On Being Black in America
NOT long ago, Children's Defense Fund president Marian Wright Edelman was sipping a cup of coffee on a terrace in Aspen, Colo., when a woman stopped to ask if she would like a job as a maid.
More recently, a black friend of hers who works for a top corporation was standing near an airport baggage counter in Chicago, wearing an Armani suit. Within the space of 10 minutes, five people had asked him for help with their luggage.
"It happens all the time - it's just amazing," Mrs. Edelman says of the two incidents.
As she writes in her book "The Measure of Our Success" (Beacon Press, $15), a letter addressed to her three sons and to children everywhere, "Being Black in America is utterly exhausting - physically, mentally, and emotionally. There is no respite or escape from your badge of color."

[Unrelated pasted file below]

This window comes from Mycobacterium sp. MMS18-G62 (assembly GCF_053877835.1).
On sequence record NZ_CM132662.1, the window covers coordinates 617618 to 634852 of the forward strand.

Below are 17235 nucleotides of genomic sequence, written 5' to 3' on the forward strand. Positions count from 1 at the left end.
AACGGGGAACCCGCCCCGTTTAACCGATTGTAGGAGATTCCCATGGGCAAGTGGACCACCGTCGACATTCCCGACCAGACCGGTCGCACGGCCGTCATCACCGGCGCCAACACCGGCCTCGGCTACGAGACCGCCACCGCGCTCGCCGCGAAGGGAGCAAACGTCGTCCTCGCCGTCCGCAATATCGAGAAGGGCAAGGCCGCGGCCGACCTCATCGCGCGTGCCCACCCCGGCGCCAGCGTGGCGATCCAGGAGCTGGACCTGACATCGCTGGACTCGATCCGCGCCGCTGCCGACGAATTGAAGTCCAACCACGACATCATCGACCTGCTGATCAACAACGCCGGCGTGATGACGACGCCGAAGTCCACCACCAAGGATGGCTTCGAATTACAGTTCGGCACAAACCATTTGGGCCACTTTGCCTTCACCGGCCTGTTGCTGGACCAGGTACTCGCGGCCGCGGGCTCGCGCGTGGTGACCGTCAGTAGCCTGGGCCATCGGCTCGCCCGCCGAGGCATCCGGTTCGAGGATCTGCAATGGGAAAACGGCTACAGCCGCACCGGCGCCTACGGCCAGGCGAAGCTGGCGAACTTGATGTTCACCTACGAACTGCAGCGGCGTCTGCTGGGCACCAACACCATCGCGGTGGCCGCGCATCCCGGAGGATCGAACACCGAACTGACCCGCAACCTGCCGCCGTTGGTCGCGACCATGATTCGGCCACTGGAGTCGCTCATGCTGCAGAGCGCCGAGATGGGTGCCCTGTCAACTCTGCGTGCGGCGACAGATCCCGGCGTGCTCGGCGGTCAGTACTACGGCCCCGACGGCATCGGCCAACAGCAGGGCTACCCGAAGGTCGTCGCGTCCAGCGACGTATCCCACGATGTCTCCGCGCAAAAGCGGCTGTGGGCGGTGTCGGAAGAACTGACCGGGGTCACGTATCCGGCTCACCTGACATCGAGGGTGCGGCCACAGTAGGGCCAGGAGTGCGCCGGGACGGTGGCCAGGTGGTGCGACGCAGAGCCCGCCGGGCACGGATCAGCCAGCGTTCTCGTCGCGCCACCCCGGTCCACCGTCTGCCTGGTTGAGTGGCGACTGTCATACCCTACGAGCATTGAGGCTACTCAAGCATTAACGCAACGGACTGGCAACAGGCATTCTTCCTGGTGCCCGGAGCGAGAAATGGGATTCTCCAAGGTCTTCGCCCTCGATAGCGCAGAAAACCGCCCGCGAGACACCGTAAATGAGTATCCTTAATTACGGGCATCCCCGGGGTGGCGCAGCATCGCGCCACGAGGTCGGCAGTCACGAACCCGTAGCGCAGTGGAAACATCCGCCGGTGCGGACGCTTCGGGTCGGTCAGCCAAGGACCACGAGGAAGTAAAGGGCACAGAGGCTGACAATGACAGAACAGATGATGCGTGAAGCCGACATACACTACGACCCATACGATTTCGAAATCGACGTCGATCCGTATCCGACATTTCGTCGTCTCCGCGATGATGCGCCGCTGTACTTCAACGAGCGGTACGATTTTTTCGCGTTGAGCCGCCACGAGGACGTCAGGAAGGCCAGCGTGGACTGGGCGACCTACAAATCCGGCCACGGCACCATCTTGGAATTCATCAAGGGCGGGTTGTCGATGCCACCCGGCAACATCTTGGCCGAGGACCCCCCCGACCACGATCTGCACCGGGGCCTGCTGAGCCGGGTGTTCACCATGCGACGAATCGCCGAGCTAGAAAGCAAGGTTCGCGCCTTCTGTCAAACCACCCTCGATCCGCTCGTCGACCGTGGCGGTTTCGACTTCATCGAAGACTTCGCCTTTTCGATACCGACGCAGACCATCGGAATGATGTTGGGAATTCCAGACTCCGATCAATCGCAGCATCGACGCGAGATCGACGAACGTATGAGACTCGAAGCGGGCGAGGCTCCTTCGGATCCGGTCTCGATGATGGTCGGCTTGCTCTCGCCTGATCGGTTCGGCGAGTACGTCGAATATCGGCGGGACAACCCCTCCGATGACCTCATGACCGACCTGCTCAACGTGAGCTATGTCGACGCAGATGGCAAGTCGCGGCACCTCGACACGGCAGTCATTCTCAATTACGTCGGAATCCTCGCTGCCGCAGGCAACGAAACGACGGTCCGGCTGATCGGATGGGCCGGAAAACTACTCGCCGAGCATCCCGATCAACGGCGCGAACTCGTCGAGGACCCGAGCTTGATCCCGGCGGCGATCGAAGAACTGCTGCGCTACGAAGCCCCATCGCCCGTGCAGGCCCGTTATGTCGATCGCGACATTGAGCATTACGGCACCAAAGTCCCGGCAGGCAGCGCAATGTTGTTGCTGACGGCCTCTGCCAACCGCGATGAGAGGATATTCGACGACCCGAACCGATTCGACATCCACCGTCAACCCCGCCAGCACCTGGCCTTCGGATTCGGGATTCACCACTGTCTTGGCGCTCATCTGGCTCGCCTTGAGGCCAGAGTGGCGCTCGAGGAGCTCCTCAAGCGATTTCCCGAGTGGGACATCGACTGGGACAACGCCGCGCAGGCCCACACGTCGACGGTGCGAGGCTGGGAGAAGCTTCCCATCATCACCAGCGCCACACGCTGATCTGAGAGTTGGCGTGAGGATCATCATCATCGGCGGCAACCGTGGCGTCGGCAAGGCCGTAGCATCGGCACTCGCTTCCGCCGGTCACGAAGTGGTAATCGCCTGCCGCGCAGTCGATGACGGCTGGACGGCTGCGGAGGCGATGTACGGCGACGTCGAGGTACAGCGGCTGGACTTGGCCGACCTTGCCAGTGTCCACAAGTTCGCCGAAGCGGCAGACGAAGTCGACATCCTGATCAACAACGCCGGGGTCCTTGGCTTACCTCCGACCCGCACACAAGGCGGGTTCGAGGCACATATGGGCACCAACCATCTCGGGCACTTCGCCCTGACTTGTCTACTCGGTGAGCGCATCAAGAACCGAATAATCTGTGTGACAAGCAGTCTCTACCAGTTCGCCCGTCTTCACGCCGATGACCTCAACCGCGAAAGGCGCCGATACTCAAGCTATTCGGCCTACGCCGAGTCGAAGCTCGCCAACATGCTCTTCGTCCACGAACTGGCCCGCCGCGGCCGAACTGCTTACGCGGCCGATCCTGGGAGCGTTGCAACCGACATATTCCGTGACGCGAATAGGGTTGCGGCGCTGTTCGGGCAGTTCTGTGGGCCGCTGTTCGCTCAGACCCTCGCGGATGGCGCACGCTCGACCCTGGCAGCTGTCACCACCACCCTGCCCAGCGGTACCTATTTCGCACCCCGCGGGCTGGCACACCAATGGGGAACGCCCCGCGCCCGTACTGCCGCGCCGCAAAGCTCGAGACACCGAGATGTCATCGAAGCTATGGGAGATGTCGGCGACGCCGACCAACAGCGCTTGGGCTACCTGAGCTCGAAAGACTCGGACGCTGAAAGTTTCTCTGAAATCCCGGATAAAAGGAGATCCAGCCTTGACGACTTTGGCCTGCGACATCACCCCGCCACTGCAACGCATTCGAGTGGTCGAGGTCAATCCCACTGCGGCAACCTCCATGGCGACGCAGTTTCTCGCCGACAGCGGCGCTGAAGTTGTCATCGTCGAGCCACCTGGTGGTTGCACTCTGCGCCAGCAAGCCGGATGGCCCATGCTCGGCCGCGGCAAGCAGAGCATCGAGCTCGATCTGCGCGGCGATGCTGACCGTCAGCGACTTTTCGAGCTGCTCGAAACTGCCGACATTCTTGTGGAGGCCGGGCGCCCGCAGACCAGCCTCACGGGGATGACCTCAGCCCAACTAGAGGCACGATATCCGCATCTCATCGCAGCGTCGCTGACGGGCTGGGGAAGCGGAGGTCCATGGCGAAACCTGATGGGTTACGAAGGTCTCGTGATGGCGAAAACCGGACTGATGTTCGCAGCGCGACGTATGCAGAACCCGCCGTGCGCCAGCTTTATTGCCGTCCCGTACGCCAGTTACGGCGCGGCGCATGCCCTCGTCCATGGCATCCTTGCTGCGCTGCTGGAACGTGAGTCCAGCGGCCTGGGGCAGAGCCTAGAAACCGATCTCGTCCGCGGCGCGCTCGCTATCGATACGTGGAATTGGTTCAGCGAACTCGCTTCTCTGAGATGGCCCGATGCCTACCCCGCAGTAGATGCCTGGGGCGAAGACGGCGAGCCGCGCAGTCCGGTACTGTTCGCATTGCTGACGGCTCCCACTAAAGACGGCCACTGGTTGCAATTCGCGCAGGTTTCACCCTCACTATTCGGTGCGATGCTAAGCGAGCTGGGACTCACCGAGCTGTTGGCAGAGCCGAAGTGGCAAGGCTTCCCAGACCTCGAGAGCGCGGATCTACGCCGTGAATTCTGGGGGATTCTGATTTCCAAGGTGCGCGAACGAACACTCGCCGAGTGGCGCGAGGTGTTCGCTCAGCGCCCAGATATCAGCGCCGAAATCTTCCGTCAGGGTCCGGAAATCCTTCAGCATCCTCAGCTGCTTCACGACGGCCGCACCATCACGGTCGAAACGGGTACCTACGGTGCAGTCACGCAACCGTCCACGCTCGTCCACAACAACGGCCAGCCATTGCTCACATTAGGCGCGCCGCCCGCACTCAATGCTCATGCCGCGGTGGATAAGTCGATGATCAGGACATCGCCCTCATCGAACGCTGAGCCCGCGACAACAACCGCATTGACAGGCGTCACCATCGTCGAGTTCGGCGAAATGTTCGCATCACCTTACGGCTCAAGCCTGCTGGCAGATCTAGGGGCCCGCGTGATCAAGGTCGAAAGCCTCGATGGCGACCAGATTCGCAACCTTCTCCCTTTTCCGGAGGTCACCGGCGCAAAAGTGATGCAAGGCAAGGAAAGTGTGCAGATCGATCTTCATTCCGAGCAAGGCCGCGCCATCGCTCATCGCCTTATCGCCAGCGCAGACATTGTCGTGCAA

"We've got to begin, as parents and leaders, to talk about the fact that we have a real race problem in this country, a real class problem," she says in an interview.
In the advice section of her book, she urges her children to reject any candidate who manipulates racial fears for political gain. Walk away from, stare down, and otherwise make unacceptable, she says, the telling of racist jokes and practices that demean others. She says that all black children need to have a sense of pride in their heritage. Yet in the end, the fellowship of humanity is far more important in her view than the fellowship of race and class. And she reminds her sons: "You were born God's original.... Try not to become someone's copy."